Every writer has those few stories that they sit down at the computer and start to write, but they never finish and they never get very far. On my computer, I have a folder labeled, "The Hole." This folder is where I throw all of my story ideas and pieces of writing that never made it far. I enjoy doing this and I believe that it is incredibly important for every writer to have these kinds of stories. Not everything that Stephanie Meyer or Steven King wrote was published and perfect and liked by everybody. I'm sure they have their stories, too.
Here are some of mine that I have abandoned for the time being.
People don’t realize how hard it is for me to make friends, and keep them. People don’t know what’s inside of me because I don’t let anybody in. People at school don’t know me or my life, to them I’m grey. My life has always been grey. When I was nine, I watched my father get murdered in front of my own innocent eyes. When I was eleven, my mother met the man who wanted to replace my father and fill the void in her life.
Through my eyes, people see a fighter. Through my smile, people see no pain. Through my heart, people see someone who wants to be somebody. But look under my clothes and you will see bruises. The man who wants to replace my father gives me those bruises, and my mother helps.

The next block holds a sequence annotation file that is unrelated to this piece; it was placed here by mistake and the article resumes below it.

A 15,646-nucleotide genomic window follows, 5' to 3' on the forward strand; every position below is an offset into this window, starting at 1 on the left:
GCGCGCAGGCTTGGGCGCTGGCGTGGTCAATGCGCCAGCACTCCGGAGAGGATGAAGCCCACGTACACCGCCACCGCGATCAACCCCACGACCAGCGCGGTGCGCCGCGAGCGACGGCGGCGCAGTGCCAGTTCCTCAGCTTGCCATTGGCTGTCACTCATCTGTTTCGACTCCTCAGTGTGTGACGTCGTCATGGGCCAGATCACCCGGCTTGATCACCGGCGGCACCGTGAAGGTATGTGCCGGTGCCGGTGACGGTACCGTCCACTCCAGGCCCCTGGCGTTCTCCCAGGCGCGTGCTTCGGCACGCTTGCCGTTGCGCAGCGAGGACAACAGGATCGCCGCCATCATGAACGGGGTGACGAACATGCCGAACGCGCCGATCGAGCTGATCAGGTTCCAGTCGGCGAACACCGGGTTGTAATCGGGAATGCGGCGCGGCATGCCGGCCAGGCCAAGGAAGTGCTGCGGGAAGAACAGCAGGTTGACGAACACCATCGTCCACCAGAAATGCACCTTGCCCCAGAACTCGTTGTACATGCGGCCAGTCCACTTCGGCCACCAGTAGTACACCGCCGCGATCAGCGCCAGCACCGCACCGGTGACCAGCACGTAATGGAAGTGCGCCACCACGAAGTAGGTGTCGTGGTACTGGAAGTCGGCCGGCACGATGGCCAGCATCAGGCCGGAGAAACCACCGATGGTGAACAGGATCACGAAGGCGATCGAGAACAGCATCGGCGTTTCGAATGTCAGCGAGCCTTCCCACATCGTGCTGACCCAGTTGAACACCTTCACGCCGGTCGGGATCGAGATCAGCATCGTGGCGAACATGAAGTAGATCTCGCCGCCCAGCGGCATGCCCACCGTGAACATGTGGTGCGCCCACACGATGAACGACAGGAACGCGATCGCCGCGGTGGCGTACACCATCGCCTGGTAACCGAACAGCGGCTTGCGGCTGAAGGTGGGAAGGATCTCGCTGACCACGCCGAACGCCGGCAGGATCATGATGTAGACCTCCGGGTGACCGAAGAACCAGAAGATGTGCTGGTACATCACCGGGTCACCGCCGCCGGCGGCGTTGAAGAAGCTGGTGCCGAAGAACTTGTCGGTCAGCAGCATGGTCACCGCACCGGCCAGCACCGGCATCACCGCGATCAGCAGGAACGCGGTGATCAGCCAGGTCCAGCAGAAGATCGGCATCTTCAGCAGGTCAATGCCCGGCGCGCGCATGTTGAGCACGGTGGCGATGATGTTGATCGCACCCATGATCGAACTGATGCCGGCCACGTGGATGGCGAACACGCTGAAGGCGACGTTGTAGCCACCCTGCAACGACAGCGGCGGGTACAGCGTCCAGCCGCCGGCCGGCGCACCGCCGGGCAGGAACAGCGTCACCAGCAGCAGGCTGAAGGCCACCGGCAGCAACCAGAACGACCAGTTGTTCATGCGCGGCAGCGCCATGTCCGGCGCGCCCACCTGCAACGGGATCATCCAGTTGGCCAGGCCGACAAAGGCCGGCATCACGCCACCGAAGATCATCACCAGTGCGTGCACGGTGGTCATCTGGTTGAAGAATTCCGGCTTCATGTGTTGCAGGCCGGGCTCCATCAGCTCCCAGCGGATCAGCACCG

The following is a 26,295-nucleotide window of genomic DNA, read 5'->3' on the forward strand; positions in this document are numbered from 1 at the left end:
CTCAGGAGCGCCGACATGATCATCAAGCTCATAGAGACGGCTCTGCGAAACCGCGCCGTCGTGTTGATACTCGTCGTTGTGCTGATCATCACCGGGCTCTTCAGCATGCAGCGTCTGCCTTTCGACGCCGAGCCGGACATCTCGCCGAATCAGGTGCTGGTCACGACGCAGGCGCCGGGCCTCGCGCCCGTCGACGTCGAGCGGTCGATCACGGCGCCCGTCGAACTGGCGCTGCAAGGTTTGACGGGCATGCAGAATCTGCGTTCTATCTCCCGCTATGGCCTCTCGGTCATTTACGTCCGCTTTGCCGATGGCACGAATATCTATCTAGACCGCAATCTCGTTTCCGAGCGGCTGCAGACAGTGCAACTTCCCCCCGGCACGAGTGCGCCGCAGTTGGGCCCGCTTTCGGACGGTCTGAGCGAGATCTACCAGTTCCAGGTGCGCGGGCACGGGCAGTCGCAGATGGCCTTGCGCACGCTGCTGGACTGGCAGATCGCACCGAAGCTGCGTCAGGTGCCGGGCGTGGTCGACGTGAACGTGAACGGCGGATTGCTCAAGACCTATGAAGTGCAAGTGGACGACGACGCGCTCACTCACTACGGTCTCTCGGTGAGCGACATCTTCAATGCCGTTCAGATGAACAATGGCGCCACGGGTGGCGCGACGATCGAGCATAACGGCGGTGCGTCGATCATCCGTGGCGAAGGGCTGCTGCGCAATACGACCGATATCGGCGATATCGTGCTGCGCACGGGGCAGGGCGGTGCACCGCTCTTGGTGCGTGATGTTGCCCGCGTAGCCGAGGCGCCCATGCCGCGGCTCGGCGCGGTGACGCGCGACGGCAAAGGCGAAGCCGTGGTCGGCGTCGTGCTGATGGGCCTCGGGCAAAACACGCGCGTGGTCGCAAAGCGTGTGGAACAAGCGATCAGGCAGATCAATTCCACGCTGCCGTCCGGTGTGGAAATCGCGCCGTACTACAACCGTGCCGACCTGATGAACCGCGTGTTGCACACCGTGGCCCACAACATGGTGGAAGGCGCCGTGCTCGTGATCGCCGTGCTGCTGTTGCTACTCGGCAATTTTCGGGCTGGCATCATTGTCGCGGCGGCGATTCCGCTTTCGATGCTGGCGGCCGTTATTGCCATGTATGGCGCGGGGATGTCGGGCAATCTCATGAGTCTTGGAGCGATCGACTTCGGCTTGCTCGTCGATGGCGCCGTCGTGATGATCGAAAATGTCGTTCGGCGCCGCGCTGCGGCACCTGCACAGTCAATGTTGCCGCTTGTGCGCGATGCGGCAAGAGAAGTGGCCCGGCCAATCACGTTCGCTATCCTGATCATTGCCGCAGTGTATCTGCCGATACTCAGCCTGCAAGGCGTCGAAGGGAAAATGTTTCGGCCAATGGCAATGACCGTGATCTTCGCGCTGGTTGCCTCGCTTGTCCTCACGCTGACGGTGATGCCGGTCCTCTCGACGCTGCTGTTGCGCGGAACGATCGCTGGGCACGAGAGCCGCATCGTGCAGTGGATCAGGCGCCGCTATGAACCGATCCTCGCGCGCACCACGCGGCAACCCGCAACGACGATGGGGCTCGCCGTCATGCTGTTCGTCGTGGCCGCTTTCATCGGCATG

My name is Autumn. Autumn Grey, and this is my story.
“Mom I will be fine,” trying to get my mother to let go of me was difficult. “Mom I have to go, you have to let me go.” I was ready to break free from my mother and explore CUNY Baruch and walk on the streets of New York by myself. I understand why my mother doesn’t want to let me go, I’m her only daughter leaving her going off to college.
My mother raised me all by herself in the small town of Alden, which was almost seven hours away from New York City. My dad died when I was a baby, and my mother never went out and dated. I don’t really know why, but I know she had her hands full raising me.
“Lucy, just promise me you will be safe and stay with Collin.” My mother was only letting me go to New York City if I knew someone going with me. Collin and I have been friends since we were in diapers. I don’t consider him a macho man or anything of the sorts, but he’s always been there for me and protected me. When we were in second grade, the class was playing on the playground, and I fell off the swings and brushed up my knees. All the other kids started laughing at me, while Collin helped me up and took me to the teacher.